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Education pay fight continues


NUT members walked out on 24 April in their first national strike for over 20 years, over pay. The union estimates that at least 90 per cent of members took part – most schools either closed or sent classes home. (Some were exempted for reasons such as needing to invigilate exams or because they are near retirement and would lose pension.) The police agreed with the union that around 10,000 marched in central London, and the mood was buoyant.

NUT/UCU rally
Teachers from schools and colleges pack Central Hall, Westminster, for a rally during the one day strikes by the NUT and UCU last month.
Photo: Workers

All over England there were successful local marches, rallies and publicity events held – a result of work put in in advance by the membership. Many noted the high participation of young teachers, many of whom had never taken action before. Teachers feel they have won the argument over "RPI versus CPI", with even schools minister Jim Knight forced to concede on the day that real inflation is higher than the 2.45 per cent the teachers have been offered. Now the debate is on about tactics for the fight to continue.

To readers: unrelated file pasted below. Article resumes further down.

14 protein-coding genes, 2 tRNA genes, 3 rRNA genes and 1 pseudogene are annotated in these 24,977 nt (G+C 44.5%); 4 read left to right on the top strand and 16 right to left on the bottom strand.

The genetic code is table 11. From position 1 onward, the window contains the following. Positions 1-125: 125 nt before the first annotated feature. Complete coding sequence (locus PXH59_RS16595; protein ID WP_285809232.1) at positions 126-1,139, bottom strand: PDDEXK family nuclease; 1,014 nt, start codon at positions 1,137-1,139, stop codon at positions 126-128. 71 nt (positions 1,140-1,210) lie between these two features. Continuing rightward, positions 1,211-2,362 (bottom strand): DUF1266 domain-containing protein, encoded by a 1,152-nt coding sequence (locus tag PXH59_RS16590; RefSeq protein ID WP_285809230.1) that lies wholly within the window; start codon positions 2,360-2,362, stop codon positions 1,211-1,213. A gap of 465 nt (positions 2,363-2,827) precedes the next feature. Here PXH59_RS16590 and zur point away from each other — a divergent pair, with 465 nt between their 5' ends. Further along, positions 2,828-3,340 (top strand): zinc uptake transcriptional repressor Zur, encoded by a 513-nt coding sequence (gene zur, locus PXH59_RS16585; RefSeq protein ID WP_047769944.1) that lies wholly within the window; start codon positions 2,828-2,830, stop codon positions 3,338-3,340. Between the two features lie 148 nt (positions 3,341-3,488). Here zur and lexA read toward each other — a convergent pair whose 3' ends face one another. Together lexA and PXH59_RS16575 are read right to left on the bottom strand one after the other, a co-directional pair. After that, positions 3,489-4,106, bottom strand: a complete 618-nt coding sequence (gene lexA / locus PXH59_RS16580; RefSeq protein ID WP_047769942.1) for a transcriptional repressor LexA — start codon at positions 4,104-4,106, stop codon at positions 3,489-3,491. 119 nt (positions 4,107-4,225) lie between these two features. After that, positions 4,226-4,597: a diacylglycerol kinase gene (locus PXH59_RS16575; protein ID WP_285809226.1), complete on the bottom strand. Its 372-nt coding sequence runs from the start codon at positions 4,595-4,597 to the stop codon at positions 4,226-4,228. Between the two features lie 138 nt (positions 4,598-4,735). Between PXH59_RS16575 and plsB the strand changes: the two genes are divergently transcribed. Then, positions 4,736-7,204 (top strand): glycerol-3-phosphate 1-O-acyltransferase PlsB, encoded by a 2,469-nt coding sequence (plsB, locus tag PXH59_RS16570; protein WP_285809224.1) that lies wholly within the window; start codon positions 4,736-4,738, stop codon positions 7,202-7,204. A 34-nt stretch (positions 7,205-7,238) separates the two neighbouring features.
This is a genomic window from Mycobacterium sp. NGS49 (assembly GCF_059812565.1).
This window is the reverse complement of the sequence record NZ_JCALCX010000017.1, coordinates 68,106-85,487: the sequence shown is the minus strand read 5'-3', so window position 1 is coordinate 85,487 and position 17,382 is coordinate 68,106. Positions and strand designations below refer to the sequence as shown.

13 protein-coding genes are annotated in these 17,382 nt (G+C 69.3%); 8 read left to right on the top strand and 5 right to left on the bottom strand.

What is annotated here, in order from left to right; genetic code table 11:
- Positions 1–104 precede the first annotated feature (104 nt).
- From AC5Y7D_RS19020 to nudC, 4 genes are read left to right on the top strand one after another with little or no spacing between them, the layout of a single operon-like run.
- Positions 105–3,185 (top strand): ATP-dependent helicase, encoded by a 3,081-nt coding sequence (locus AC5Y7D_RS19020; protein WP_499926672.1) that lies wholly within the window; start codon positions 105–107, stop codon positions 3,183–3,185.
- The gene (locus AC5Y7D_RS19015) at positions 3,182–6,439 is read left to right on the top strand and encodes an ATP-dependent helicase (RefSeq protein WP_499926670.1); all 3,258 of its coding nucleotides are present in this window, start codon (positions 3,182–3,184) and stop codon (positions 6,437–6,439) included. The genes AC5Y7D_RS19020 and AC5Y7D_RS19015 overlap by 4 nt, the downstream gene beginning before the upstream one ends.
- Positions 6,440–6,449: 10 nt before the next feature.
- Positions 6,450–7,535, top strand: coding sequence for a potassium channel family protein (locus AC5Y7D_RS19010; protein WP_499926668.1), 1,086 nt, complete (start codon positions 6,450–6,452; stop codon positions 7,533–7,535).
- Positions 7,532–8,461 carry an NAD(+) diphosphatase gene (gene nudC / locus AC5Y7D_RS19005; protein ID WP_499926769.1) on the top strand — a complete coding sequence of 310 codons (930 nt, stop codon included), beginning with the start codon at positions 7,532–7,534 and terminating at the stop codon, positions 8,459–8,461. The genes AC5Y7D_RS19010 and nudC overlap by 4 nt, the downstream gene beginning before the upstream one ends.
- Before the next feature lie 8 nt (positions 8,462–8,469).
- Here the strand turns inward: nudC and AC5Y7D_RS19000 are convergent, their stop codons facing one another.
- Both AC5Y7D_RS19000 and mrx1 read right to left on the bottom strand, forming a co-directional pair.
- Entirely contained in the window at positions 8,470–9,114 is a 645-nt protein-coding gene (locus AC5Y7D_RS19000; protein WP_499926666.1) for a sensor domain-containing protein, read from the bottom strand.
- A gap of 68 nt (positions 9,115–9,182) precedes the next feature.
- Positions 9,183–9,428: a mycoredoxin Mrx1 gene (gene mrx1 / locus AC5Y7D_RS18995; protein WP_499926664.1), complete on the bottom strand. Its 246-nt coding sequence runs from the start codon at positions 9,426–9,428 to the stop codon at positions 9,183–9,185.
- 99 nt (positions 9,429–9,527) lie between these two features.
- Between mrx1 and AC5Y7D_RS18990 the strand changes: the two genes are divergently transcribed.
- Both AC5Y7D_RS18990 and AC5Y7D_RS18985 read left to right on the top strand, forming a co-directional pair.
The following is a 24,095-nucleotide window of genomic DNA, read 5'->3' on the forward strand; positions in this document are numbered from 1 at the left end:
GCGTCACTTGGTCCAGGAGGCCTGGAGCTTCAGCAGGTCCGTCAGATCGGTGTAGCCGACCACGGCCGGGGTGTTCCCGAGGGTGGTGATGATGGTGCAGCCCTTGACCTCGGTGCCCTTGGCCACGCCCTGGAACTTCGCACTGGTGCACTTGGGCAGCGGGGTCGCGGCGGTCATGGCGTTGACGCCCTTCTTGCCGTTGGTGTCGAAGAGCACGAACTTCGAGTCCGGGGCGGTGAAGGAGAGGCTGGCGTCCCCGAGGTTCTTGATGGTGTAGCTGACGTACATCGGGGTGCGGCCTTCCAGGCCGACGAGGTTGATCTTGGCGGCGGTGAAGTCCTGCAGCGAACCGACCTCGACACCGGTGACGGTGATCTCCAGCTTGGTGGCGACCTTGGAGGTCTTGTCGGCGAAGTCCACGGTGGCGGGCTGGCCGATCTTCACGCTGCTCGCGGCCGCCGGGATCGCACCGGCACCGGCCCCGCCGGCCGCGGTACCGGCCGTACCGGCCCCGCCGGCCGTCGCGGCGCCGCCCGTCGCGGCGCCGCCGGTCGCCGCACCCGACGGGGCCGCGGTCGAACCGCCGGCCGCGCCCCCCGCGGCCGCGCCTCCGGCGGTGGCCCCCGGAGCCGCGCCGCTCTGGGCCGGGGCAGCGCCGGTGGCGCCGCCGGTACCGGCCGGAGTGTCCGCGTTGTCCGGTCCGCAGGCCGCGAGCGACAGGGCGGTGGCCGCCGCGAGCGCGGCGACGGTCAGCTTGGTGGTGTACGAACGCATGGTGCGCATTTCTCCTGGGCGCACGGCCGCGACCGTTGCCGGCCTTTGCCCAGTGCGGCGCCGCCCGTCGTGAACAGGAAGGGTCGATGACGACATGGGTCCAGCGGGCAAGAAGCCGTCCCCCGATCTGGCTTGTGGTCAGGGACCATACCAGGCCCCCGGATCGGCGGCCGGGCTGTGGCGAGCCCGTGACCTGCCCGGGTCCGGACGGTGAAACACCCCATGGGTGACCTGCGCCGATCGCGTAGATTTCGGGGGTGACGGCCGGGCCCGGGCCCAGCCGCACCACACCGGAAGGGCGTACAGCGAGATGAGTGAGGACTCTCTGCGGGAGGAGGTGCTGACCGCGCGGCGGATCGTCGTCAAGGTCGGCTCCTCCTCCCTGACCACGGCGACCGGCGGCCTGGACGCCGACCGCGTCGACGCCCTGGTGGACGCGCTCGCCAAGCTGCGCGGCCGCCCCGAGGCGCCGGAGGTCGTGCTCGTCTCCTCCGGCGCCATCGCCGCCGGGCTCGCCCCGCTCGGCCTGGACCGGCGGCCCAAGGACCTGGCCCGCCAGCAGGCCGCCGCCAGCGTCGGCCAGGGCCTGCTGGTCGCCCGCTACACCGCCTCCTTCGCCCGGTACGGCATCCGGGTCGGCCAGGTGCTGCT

Although it was the teachers who grabbed the headlines on 24 April thousands of staff teaching in FE colleges also took action in support of their pay claim with over a thousand University and College Union members joining the teachers' march in London, where Sally Hunt, UCU general secretary, addressed the rally in Central Hall Westminster. In Leeds many FE colleges took action and staff attended a rally at the Victoria Gardens. Pickets were out in all corners: West Kent College down to Exeter (where the Students Union joined staff on the picket line) and Truro, from Coventry up to Sunderland, Bradford and Tyneside. Even Wormwood Scrubs prison had to close the education department as staff joined the action.

College lecturers teach over 3 million students in England but they earn on average 6 per cent less than school teachers doing equivalent work. Almost half – 47 per cent – of colleges have still not implemented a new national pay scale agreed more than three years ago.

On 1 May (a fitting date) the six further education unions representing 250,000 members rejected an offer from the employers' body the Association of Colleges for a rise of 2.5 per cent, so the fight continues. Joint trade union side secretary and Unison national officer, Chris Fabby, said: "We reject this offer outright. 2.5 per cent is just not enough. This year, our members have been struggling to cope with huge hikes in the cost of essentials like fuel, food and housing."

The six trade unions – ACM, ATL, GMB, UCU, Unison, Unite – have submitted a catch-up pay claim for 6 per cent or £1,500, whichever is the greater. This would establish a minimum wage of £7.38 an hour for workers in FE.